On Keeping a Neat Desk

And conquering clutter.

I am — or, hopefully, was — the Queen of Clutter. And I’ve always hated it.

The Clutter

The clutter seems to come into my home with me. Sometimes it arrives by mail or UPS or FedEx in the form of junk mail, bills, account statements, and items ordered. Other times it arrives in my car or Jeep or truck in the form of items bought at a store or given to me by a friend or family member. Other times, I have no idea where it comes from. It just seems to appear.

My procrastinating nature — and yes, I am a confessed procrastinator — causes the clutter to pile up on any horizontal surface readily available. That included my dresser, night table, kitchen table, and desk. I would go through the piles periodically, pull items out — for example, a bill or a letter — to deal with them, and then keep piling. When the piles needed to be hidden to neaten up a room, they’d be shifted to a pile elsewhere, sometimes in an empty box that would be piled with other previously empty boxes. The situation was completely intolerable and embarrassing, to say the least. And I know I’m not the only one who was bothered by it.

My desk and office seemed to be the ending point for most of the shifted clutter. In my Arizona home, I had a huge L-shaped desk where I often had several computers and monitors and printers set up. Back in those days, my primary source of income was writing books about how to use computers and I wrote several a year. The huge desk gave me plenty of space to work and accumulate clutter. The rest of the room, including the floor, was for overflow. It was so awful that after a while, I preferred working with a laptop at the kitchen table than in my own office.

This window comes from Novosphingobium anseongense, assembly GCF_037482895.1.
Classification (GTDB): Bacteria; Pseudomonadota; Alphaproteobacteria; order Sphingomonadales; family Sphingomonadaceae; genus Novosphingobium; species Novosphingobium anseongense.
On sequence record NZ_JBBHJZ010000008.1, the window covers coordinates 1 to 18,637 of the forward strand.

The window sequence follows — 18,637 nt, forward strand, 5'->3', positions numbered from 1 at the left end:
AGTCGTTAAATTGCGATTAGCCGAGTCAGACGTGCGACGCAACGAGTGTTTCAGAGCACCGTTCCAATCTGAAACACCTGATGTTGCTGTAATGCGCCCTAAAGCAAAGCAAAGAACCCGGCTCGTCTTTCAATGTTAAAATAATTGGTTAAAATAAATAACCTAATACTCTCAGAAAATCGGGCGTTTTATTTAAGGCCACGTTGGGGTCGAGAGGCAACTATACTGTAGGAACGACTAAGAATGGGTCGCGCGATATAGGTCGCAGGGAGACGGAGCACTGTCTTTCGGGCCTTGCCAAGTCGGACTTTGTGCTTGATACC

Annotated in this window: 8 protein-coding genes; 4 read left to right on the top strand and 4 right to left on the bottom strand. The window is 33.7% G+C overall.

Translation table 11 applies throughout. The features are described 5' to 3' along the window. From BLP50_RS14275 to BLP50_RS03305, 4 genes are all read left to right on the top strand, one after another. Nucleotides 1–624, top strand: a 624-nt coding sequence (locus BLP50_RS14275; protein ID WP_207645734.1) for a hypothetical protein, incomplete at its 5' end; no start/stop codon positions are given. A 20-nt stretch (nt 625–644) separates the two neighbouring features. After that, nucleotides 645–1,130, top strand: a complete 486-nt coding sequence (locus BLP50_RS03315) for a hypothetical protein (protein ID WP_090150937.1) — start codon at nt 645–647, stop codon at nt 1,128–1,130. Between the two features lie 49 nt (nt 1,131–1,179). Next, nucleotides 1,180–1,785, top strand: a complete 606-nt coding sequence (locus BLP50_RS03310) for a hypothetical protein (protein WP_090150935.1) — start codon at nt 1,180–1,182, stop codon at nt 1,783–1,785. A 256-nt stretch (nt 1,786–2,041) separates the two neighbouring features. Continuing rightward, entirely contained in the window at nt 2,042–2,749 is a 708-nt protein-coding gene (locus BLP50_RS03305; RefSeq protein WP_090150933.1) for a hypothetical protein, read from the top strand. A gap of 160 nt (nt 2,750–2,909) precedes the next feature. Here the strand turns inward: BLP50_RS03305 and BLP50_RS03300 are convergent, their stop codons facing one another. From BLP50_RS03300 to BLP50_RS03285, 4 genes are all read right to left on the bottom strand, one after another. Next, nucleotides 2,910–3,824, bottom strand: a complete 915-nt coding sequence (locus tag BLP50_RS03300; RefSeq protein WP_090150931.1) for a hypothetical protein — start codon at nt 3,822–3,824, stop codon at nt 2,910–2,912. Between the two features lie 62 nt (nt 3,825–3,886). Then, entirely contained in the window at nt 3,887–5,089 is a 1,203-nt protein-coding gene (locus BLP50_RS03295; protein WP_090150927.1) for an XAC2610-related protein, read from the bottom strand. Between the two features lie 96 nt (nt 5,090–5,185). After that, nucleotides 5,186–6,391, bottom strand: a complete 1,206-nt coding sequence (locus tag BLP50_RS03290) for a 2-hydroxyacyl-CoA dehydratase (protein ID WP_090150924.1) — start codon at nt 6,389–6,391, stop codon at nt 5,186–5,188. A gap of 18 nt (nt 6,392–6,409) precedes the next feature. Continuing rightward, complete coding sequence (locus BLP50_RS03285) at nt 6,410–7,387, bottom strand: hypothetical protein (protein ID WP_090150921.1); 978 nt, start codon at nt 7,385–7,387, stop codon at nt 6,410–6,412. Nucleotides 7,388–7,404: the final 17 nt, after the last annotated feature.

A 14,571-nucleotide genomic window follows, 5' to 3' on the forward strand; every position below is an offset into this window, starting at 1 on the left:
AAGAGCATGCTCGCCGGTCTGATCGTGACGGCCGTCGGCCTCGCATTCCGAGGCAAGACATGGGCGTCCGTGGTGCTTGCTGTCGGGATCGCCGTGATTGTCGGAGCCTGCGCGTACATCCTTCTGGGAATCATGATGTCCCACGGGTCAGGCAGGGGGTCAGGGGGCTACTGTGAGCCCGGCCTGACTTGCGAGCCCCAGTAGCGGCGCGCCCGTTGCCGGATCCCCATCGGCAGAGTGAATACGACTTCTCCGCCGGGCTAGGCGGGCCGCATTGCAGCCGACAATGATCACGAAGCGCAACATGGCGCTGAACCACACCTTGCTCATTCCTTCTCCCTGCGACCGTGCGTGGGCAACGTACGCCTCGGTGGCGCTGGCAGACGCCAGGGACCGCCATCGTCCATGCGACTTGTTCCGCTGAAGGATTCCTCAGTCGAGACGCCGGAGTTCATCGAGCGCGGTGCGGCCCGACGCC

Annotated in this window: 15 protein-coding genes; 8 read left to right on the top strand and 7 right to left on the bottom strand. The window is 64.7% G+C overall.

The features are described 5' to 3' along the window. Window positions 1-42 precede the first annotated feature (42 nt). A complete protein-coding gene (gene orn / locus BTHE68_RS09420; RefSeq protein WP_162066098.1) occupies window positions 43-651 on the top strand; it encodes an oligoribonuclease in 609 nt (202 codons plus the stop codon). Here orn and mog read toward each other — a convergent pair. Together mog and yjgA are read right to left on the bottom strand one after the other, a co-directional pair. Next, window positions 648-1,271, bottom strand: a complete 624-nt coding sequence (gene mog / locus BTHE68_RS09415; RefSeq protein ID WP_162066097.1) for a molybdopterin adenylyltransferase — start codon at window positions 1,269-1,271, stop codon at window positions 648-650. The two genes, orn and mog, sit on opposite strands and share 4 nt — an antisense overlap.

Fast Forward to Today

It’s been more than three years since the last days I worked in my home office.

These days, I’m putting the finishing touches on a new home in a new place. My living space is considerably smaller — half the size, in fact — but I don’t have to share it with another person. And it has a simple floor plan with just two rooms, a bathroom, and a loft. Rather than having an office in its own room, I’ve given myself a small corner of the great room, just under 4 x 7 feet, for my office space.

I had a second desk when I lived in Arizona. I’d bought it on sale at Pottery Barn in Phoenix and set it up in the bedroom of the Phoenix condo I lived in for a short time. When I moved, I brought it and its matching file cabinet to Washington with me. It has since become my primary desk while my big, old L-shaped desk became a workbench in my shop downstairs. It fits remarkably well in the small space and looks rather nice there, too.

I became determined not to let it become the resting place for the same kind of clutter I had in Arizona, and, so far, have done very well.

Lessons from my Sister

My sister was a corporate banker with Citigroup for a bunch of years. I remember visiting her a few times at her office on Wall Street in Manhattan. The one thing that always amazed me was how neat and clean her desk was. There was never anything on it that she wasn’t working on at that moment. And, at the end of the day, it was always completely cleared off.

I was jealous of her ability to do that and, for a long time, thought it was beyond my own capabilities.

I’ve since realized that it isn’t that tough. The trick is to never let anything accumulate on the desktop. And the best way to do that is to make sure that at the end of each day, the desktop is completely cleared off.